Nor, she said, did Loreley offer adequate allegations that it wouldn’t have invested in the CDOs if it had known about Magnetar’s short. In that finding, Kornreich distinguished the case from a suit by the portfolio selection agent ACA Financial Guaranty against Goldman Sachs and Paulson. ACA’s case, which stems from Paulson’s involvement in Goldman’s Abacus CDO, has already gotten past a defense motion to dismiss, but Kornreich said that’s because ACA provided evidence it wouldn’t have backed the CDO if it had known Paulson’s position. “It was clear that the affirmative misrepresentations about Paulson’s long positions were essential to ACA’s decision to insure Abacus,” she wrote. “Here, in contrast, based on Loreley’s overall investment strategy, this court cannot draw a reasonable inference from the complaint that the disclosure of Magnetar’s role would have saved Loreley from betting on RMBS-related CDOs.”
The mishmash of Loreley rulings reminded me a bit of divergent judicial decisions in CDO investor suits against Goldman. Some state and federal judges (including Kornreich, in a fraud case by the defunct hedge fund Basis Yield Alpha) have refused to dismiss claims that the bank lied about subprime mortgage-backed instruments. Others have held that Goldman sold CDOs to sophisticated investors who had a duty not to rely only on the bank’s representations.
The only consistency for CDO investors, in other words, is inconsistency. In three very similar fraud cases, three judges have analyzed Loreley’s claims very differently, basing dismissal rulings on disparate considerations that prompted them to reach divergent conclusions. (Merrill Lynch’s motion to toss Loreley’s fourth case is pending before Judge Oing.) The Loreley cases, like the surviving cases against Goldman, still have a long way to go before final resolution, and perhaps appeals courts will codify standards that are inscrutable from lower-court decisions.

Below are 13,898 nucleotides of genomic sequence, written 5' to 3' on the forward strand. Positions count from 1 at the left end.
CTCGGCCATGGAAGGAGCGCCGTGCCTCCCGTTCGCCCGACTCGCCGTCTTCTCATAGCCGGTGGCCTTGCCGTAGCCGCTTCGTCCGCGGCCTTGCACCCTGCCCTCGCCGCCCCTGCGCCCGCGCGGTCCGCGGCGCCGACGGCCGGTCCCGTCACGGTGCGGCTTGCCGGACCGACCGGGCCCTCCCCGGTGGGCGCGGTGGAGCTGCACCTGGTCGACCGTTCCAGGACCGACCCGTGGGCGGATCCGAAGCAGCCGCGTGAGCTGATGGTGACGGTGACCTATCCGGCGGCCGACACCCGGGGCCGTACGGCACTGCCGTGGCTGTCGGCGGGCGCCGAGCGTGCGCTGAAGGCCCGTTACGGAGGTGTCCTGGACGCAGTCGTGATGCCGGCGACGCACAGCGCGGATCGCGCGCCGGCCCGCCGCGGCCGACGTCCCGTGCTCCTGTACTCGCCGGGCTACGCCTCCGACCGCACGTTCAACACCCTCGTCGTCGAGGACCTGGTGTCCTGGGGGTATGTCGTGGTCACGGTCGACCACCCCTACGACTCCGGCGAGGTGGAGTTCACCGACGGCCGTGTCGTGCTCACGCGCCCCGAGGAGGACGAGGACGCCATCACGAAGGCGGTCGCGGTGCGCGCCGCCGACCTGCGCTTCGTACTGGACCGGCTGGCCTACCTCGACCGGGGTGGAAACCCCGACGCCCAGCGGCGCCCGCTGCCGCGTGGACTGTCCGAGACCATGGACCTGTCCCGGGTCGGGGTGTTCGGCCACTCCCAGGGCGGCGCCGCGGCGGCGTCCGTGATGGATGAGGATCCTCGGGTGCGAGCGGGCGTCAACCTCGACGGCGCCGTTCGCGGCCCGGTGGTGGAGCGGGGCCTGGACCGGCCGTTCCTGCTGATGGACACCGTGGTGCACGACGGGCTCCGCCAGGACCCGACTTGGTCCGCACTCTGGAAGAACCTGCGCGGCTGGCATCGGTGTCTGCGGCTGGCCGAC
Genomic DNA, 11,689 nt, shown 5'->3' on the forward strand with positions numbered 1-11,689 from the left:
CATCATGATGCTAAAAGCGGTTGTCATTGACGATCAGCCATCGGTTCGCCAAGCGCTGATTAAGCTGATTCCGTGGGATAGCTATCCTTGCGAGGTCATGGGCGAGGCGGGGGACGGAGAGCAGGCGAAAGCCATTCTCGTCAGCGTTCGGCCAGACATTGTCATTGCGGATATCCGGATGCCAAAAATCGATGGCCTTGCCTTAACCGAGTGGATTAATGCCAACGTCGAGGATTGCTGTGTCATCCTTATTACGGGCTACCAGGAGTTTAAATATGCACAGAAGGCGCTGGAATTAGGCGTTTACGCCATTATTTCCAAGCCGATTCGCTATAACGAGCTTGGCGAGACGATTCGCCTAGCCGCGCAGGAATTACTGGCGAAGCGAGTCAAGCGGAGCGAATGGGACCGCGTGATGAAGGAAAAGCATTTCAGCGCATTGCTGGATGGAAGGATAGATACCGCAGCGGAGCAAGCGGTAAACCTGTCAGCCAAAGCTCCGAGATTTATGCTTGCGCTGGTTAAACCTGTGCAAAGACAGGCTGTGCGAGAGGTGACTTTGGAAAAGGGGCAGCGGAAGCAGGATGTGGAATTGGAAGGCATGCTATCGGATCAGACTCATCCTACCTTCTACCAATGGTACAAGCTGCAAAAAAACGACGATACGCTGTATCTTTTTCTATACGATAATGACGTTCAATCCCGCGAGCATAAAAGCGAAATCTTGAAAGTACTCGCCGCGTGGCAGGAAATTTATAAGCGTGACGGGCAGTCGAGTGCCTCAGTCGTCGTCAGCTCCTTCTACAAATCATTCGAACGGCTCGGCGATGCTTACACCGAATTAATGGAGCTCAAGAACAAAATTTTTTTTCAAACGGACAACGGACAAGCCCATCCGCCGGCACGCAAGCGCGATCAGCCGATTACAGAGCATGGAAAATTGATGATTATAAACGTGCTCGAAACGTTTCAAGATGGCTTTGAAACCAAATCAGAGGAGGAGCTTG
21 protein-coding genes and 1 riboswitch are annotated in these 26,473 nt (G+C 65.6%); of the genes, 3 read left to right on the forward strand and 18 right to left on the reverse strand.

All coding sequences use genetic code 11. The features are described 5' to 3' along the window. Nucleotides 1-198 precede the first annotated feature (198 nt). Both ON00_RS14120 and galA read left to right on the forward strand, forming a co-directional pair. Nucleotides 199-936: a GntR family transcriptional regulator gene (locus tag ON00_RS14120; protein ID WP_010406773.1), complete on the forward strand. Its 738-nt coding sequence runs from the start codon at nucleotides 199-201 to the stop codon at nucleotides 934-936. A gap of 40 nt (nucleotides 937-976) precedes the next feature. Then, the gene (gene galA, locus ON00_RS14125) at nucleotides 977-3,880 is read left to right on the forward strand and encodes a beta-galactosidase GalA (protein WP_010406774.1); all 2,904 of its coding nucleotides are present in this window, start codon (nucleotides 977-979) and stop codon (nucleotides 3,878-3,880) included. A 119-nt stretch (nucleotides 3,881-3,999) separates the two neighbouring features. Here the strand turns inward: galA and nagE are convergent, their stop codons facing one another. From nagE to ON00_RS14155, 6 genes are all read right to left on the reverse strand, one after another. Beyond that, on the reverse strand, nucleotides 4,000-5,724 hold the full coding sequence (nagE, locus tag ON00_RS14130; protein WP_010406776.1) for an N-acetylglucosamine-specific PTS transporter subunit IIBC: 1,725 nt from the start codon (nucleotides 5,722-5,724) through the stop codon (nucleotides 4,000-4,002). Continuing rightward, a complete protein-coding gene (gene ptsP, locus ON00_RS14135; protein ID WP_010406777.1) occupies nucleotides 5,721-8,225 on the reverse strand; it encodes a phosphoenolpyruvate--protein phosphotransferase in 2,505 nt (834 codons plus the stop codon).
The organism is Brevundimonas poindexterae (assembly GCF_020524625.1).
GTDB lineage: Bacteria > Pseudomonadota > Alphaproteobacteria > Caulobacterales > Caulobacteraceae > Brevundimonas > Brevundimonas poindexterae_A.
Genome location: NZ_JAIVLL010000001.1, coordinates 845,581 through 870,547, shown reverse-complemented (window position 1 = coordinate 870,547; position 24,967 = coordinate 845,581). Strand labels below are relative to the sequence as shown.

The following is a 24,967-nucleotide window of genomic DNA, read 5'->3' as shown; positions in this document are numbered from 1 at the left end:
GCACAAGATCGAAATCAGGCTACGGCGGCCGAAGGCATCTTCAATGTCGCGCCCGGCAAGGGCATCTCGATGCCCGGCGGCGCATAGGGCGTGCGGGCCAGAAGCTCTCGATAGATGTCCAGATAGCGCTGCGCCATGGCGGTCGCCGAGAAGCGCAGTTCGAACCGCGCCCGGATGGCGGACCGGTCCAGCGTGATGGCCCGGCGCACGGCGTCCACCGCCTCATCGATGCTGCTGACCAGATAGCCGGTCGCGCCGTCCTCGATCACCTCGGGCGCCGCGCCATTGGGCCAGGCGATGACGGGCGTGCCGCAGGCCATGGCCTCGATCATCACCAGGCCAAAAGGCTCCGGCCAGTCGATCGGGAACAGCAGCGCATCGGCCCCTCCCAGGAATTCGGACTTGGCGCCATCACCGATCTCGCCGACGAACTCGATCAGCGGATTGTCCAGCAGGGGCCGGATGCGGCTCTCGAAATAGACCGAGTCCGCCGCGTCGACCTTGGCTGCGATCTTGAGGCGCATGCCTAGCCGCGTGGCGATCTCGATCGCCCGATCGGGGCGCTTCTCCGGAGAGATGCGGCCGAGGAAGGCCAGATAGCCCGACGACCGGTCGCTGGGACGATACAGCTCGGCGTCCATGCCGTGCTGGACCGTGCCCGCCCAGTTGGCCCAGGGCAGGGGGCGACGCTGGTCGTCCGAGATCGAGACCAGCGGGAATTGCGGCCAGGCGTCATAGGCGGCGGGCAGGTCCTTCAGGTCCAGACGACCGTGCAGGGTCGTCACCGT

But we’re now five years past the financial crisis, and the most compelling lesson we’ve learned from CDO litigation isn’t of much comfort to investors. Caveat emptor.
Loreley’s counsel at Kasowitz declined comment. UBS counsel Richard Rosen of Paul, Weiss, Rifkind, Wharton & Garrison didn’t return my call. Magnetar sent an email statement: “Magnetar was not a party to the lawsuit,” it said. “The litigation was related to the adequacy of certain disclosures related to CDOs. As an investor, Magnetar had no responsibility for the disclosure or marketing of the CDO in question. As we have said before, Magnetar did not control the asset selection process and our investment strategy maintained a market-neutral portfolio. It did not express a fundamental view about the direction of housing or mortgage markets.”